Monday, June 03, 2013

Domestic Traveler

It's hard to believe that it's already June 3rd. The month of May screamed past me: my first year of theology studies came to a close, my German course started, and I began playing for Irish dancers just about every weekend. Over the past few weeks, I've flown to Cincinnati, Lexington, Chicago, and Detroit. This weekend I'm heading to Austin, followed by Chicago, and then Dayton. A week later I'll be in Iowa and then, ten days after that, Denver for three weeks.

In short, I'm wracking up the Frequent Flier Miles. 

As an Irish musician traveling with an accordion, airports can be a bit dicey. I once had to carry my accordion and an Irish dancing costume my mother had made for some child. Imagine the sight of a balding man, about the age of 30, carrying a pretty pink dress and an accordion. I'm surprised I didn't end up on Dateline or some TSA watch list. 

The woman who sent her son through
security with a dress and an accordion.
This is not to say that all travel involves personal embarrassment. On Saturday, en route from Detroit to Philadelphia, I managed to sit directly in front of  a toddler with some sort of spastic leg problem. He kept kicking the back of my chair. His mother had her own challenges, I reckon it must be peripheral blindness and deafness because she appeared to see NOTHING of what her child was doing. I comforted myself with  a promise that, when I disembarked from the plane, I would toast the little demon with a glass of wine at the Vino Volo in the area connecting Concourse A and B. Cheers, Jenny, you made my layover much more enjoyable!

Then again, sometimes my travels leave me more than a bit bemused and, well, confused. For instance, on Saturday as I tried to get through the security line at Detroit's Airport, I had a most remarkable encounter.

It begins pretty standardly: we are all of us waiting to go through the security line. Two lines of people stripping off shoes, belts, coats, removing laptops, etc., converging on one line to go through the little tube where you put your hands up and it takes a supposedly non-invasive picture of your body. By the time I got into the scanning line, it was about seven people deep. For the TSA agent, this seemed to be too much.

A larger woman with a booming voice, she muttered something like, "this is taking too long." So she raised her eyes, locked onto mine, and asked a most perplexing question:

Her: You got a hip?
Me (Completely caught off guard): ??????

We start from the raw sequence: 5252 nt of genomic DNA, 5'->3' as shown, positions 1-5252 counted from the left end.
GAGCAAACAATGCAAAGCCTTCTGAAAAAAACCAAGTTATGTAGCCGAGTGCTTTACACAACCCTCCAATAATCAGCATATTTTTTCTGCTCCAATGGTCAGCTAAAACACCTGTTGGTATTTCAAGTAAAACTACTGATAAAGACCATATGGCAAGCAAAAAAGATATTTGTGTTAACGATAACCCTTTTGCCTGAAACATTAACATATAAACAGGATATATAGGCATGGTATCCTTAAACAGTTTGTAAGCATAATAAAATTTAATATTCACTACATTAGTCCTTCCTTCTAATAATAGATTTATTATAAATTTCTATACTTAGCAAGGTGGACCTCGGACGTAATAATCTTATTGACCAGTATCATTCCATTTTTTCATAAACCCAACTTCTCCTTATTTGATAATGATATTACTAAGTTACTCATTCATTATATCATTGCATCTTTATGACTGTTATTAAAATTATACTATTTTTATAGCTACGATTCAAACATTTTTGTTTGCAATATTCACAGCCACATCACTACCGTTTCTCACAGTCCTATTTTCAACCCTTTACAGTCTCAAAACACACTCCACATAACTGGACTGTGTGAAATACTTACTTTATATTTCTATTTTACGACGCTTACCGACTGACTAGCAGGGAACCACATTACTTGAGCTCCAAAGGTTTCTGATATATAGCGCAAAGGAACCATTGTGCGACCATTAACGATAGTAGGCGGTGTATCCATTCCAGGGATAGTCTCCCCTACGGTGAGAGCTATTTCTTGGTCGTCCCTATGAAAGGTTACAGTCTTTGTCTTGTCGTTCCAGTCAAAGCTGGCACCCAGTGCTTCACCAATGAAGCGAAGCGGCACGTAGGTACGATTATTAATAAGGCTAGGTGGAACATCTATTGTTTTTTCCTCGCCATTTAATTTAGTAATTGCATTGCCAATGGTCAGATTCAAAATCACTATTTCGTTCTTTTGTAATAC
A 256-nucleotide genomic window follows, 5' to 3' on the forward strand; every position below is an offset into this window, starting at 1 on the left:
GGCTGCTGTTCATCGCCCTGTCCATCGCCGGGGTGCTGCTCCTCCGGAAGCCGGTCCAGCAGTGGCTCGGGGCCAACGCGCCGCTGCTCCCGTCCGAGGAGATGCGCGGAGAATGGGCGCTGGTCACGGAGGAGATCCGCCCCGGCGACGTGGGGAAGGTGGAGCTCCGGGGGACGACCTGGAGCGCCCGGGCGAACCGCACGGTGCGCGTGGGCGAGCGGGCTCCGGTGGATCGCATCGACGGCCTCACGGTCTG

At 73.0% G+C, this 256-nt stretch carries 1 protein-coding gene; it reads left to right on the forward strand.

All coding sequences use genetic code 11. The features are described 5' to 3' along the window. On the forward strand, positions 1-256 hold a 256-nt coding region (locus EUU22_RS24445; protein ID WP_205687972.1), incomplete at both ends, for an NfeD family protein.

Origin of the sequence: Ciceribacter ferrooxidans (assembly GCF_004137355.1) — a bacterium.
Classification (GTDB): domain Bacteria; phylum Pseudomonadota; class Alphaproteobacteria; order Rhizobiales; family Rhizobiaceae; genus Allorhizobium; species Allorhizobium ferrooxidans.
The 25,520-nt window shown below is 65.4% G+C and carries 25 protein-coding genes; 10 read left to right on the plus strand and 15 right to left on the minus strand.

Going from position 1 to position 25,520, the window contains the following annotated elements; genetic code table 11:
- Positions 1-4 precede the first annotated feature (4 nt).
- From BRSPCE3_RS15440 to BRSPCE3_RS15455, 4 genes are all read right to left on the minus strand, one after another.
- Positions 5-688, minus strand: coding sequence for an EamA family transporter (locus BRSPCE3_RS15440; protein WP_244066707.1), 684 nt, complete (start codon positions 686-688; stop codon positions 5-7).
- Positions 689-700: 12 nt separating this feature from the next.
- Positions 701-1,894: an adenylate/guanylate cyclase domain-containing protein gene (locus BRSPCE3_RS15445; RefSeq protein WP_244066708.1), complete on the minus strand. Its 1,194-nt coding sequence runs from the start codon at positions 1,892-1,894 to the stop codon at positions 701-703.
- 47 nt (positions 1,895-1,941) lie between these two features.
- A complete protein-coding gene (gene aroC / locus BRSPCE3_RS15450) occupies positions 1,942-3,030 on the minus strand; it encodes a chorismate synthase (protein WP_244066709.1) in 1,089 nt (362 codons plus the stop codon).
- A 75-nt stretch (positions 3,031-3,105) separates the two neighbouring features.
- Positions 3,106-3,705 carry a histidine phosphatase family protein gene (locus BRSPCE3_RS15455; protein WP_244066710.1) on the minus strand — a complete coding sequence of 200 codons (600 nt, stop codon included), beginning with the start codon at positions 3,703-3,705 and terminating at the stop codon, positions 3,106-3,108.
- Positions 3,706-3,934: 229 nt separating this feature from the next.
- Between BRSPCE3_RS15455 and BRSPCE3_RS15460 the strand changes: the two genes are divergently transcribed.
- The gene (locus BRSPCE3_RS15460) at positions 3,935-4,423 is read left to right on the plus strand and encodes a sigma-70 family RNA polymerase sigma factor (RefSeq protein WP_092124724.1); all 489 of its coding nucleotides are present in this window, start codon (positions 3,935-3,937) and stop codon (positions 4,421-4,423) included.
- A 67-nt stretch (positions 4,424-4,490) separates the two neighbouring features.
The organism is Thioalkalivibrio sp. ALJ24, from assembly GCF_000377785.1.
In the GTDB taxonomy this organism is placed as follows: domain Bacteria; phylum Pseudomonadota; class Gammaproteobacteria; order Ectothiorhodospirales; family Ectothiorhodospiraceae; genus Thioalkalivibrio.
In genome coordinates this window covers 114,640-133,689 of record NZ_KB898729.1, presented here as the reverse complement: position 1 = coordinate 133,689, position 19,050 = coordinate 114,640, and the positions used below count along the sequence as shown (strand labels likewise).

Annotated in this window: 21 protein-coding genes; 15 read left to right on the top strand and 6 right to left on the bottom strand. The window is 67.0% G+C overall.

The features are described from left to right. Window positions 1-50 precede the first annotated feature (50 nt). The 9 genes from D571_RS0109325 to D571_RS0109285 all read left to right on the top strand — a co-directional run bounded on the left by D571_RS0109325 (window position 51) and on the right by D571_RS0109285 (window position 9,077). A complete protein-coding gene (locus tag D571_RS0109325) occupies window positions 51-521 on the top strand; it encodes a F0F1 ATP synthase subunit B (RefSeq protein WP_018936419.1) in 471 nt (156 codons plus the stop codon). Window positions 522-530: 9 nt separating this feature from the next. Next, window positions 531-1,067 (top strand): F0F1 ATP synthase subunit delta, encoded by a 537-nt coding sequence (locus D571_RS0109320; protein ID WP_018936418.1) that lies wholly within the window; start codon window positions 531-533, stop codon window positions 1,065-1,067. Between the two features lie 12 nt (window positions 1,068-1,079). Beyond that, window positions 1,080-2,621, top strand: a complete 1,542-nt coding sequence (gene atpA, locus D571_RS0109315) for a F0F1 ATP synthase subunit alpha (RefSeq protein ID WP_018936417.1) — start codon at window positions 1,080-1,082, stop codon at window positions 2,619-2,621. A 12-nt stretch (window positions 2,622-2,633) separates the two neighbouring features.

Her: I said, do you got a hip?
Me: I have two of them, to be precise.
Her: Sir, I am in no mood to play around with you. Do you got a false hip? Can you go through the metal detector?
Me: I'm cool - my hips are natural. 

Since when, and in what code, does "You got a hip?" correlate to "Do you have a prosthesis that would disqualify you from walking quickly through the metal detector?" 

As I sat with Jenny at Vino Volo, I toasted the TSA agent with the second glass of wine. 

Years ago, before I joined the Jesuits, I was seated next to a passenger I could tell wanted to be very chatty. I was buckling my belt when she started asking questions of me: Where do you live? Why are you going to Atlanta? I didn't respond until she touched my leg with her right hand. Young and immature, I did the only thing I could think of to avoid talking to her: I looked at her, waved my hands around quickly, and said, "I'm sorry, I'm deb." I intentionally said "deb" over "deaf" for emphasis. Undeterred, the woman simply repeated her questions, only louder this time. Once again, I furthered my ruse and reiterated my claim to being deaf. 

I thought my charade was up, however, when the attendant came around taking drink orders and I asked for a seltzer water in my typical voice. Fortunately, my seat mate was dozing and didn't notice that my hearing had been miraculously restored. 

I'm not proud of it, although I do continue to find it funny these many years later. 

I enjoy travel to the extent that it provides an opportunity to collect stories. I always travel with a book but never with headphones: I need to keep my ear open to the environment around me, listening to people as they share their lives in the cramped quarters of an airplane. So often one can catch snippets of the various pilgrimages people are on, the journeys their lives are taking, travels we share in common for a few hours as we cross the continent and time zones en route to our destinations. Outside of our final destination we share little more than time and a willingness to share a story...or with some of the more comedic and inane travelers, provide fodder for future stories!



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